Roller Conveyor Machines for Plates and Beams
Round Bar and Pipe Machines
Roller Conveyor Machines for Large, Extra Heavy Components
Spinner Hanger and Monorail Hanger Machines for Large Components
As we established in Part 1 of this series, identifying and maintaining an optimal media mix is essential to realizing optimal mass finishing results. Rosler Metal Finishing understands that our equipment must work in tandem with media to provide you with the desired finishing results.
Understanding how your machine, the work pieces it is finishing, and the selected media will interact is key to delivering an optimal finish each cycle. Doing so requires understanding media consumption factors in order to maintain an optimal media mix.
What are the Factors of Media Consumption?
Media consumption and wear rates depend on ten key parameters. These rates change if even one of the parameters below change. Therefore, quoted wear rates and cut rates are relative values only.
Media usage can only be estimated, the actual consumption can only be determined by the end user under exact process conditions.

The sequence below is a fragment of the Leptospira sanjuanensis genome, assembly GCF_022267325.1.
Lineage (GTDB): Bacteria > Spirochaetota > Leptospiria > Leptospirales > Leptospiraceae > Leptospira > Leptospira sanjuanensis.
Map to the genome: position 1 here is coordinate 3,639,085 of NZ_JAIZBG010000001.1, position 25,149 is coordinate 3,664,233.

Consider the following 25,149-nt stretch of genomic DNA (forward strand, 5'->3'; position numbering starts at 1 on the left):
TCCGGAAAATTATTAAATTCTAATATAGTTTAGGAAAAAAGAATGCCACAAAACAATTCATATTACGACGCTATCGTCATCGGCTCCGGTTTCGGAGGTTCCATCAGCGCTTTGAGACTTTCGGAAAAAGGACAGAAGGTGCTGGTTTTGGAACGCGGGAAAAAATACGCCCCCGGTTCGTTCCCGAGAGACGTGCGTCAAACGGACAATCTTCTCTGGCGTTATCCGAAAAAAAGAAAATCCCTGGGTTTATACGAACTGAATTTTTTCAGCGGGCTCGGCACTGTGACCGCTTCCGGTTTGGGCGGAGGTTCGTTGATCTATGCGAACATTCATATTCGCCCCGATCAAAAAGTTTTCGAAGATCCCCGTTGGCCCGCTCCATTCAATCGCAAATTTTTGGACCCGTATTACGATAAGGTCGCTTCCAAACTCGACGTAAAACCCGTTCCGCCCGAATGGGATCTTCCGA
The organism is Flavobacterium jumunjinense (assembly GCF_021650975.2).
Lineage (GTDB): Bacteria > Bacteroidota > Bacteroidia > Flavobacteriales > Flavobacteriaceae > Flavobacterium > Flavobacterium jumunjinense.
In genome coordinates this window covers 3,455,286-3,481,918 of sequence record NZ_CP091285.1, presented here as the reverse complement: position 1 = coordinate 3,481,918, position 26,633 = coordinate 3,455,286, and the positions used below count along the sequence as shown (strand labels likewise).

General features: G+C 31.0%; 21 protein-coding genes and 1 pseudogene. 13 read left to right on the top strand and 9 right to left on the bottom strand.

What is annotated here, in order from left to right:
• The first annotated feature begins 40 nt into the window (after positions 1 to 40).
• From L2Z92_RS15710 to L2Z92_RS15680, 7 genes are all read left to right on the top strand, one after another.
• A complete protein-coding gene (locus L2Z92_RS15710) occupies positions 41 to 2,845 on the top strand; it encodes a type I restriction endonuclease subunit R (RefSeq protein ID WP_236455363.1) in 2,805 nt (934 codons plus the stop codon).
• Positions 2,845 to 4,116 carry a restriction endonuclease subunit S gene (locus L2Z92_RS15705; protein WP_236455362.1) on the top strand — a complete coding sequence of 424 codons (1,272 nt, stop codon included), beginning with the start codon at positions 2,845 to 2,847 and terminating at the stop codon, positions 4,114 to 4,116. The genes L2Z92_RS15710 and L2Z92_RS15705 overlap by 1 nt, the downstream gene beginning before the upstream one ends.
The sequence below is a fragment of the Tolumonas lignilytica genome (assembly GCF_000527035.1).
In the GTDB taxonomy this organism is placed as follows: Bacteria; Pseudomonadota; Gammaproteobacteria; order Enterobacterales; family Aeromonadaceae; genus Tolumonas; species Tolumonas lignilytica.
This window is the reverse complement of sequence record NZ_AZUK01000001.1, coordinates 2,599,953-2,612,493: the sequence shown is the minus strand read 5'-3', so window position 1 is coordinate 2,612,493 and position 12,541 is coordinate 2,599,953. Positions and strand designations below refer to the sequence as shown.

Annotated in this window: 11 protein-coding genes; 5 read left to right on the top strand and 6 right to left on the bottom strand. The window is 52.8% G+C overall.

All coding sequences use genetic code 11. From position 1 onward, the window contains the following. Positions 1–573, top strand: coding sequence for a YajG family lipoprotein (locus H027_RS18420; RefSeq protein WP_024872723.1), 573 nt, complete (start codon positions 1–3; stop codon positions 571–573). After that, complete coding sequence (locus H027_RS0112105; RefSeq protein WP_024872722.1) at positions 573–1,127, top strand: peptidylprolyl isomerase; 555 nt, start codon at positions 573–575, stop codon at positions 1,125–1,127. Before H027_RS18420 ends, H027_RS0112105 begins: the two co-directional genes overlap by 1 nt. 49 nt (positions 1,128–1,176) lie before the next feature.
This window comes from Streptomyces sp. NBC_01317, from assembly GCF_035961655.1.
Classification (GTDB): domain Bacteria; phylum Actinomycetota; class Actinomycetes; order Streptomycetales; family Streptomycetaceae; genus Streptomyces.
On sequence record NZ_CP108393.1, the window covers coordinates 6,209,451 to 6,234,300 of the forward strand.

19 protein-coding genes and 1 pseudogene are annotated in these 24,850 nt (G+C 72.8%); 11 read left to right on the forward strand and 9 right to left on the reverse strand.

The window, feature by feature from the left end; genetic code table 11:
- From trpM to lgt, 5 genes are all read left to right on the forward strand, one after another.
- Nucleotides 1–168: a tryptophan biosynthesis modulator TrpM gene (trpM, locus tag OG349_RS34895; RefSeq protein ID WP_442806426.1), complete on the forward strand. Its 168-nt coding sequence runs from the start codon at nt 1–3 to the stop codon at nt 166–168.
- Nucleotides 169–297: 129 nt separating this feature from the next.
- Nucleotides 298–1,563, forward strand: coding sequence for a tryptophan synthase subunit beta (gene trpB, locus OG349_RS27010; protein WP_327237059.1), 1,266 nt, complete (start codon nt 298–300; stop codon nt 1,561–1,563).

The surface profile created by shot blasting depends entirely on the blast media and the way it is handled. The right media selection and equipment operating parameters are critical for the surface quality of structural steel components being prepared for paint coating. While mineral abrasives play a role for certain air blast applications, the lion’s share of industrial surface preparation is done in highly mechanized turbine blast machines utilizing steel media.
Rosler Metal Finishinghas decades of experience in the turbine blasting field. Through the years, we’ve used and evaluated all kinds of media and resulting roughness or lack thereof. This installment of our Structural Steel FAQ series will answer:
What influence does metallic blast media have on the surface profile
of structural steel?
The best mass finishing equipment is useless without the proper media. That’s why the experienced engineers at Rosler Metal Finishing pair their quality equipment with the right type and amount of media to achieve consistent results.
Understanding how your machine, the work pieces it is finishing, and the selected media will interact is key to delivering an optimal finish each cycle. Doing so requires understanding why media levels are important, determining and tracking levels, and evaluating media consumption to avoid issues.
How do Media Levels Effect Processing?
Without a proper media level, a machine won’t work properly. Levels that are too high and too low can cause issues that result in poor processing results and unnecessary workpiece and machine damage.